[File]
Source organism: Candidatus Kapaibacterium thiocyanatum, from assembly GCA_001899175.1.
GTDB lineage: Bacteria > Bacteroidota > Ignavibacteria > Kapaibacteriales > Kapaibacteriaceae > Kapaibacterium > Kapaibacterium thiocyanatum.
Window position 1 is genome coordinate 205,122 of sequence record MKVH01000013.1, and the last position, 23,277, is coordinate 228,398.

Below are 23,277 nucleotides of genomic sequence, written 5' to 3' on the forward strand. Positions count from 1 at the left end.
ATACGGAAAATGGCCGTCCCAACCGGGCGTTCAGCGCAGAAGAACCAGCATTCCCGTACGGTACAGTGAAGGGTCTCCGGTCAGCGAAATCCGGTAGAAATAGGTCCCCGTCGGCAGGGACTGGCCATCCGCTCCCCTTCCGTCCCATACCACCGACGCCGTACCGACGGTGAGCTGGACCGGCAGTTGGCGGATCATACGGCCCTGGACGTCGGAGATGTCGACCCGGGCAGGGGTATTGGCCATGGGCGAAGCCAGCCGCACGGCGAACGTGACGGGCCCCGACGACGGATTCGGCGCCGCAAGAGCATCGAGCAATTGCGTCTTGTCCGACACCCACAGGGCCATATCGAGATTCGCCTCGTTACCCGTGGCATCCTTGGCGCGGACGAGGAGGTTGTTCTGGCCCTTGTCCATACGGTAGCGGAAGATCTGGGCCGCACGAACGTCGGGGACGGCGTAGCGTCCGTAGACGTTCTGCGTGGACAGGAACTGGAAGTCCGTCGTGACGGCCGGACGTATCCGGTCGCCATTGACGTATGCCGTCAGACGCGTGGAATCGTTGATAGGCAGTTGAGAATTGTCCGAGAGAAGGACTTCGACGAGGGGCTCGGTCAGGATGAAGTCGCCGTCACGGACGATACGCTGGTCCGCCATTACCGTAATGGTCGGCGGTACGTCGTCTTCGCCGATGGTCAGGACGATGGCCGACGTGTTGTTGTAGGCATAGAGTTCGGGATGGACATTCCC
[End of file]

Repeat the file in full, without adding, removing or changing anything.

Source organism: Candidatus Kapaibacterium thiocyanatum, from assembly GCA_001899175.1.
GTDB lineage: Bacteria > Bacteroidota > Ignavibacteria > Kapaibacteriales > Kapaibacteriaceae > Kapaibacterium > Kapaibacterium thiocyanatum.
Window position 1 is genome coordinate 205,122 of sequence record MKVH01000013.1, and the last position, 23,277, is coordinate 228,398.

Below are 23,277 nucleotides of genomic sequence, written 5' to 3' on the forward strand. Positions count from 1 at the left end.
ATACGGAAAATGGCCGTCCCAACCGGGCGTTCAGCGCAGAAGAACCAGCATTCCCGTACGGTACAGTGAAGGGTCTCCGGTCAGCGAAATCCGGTAGAAATAGGTCCCCGTCGGCAGGGACTGGCCATCCGCTCCCCTTCCGTCCCATACCACCGACGCCGTACCGACGGTGAGCTGGACCGGCAGTTGGCGGATCATACGGCCCTGGACGTCGGAGATGTCGACCCGGGCAGGGGTATTGGCCATGGGCGAAGCCAGCCGCACGGCGAACGTGACGGGCCCCGACGACGGATTCGGCGCCGCAAGAGCATCGAGCAATTGCGTCTTGTCCGACACCCACAGGGCCATATCGAGATTCGCCTCGTTACCCGTGGCATCCTTGGCGCGGACGAGGAGGTTGTTCTGGCCCTTGTCCATACGGTAGCGGAAGATCTGGGCCGCACGAACGTCGGGGACGGCGTAGCGTCCGTAGACGTTCTGCGTGGACAGGAACTGGAAGTCCGTCGTGACGGCCGGACGTATCCGGTCGCCATTGACGTATGCCGTCAGACGCGTGGAATCGTTGATAGGCAGTTGAGAATTGTCCGAGAGAAGGACTTCGACGAGGGGCTCGGTCAGGATGAAGTCGCCGTCACGGACGATACGCTGGTCCGCCATTACCGTAATGGTCGGCGGTACGTCGTCTTCGCCGATGGTCAGGACGATGGCCGACGTGTTGTTGTAGGCATAGAGTTCGGGATGGACATTCCC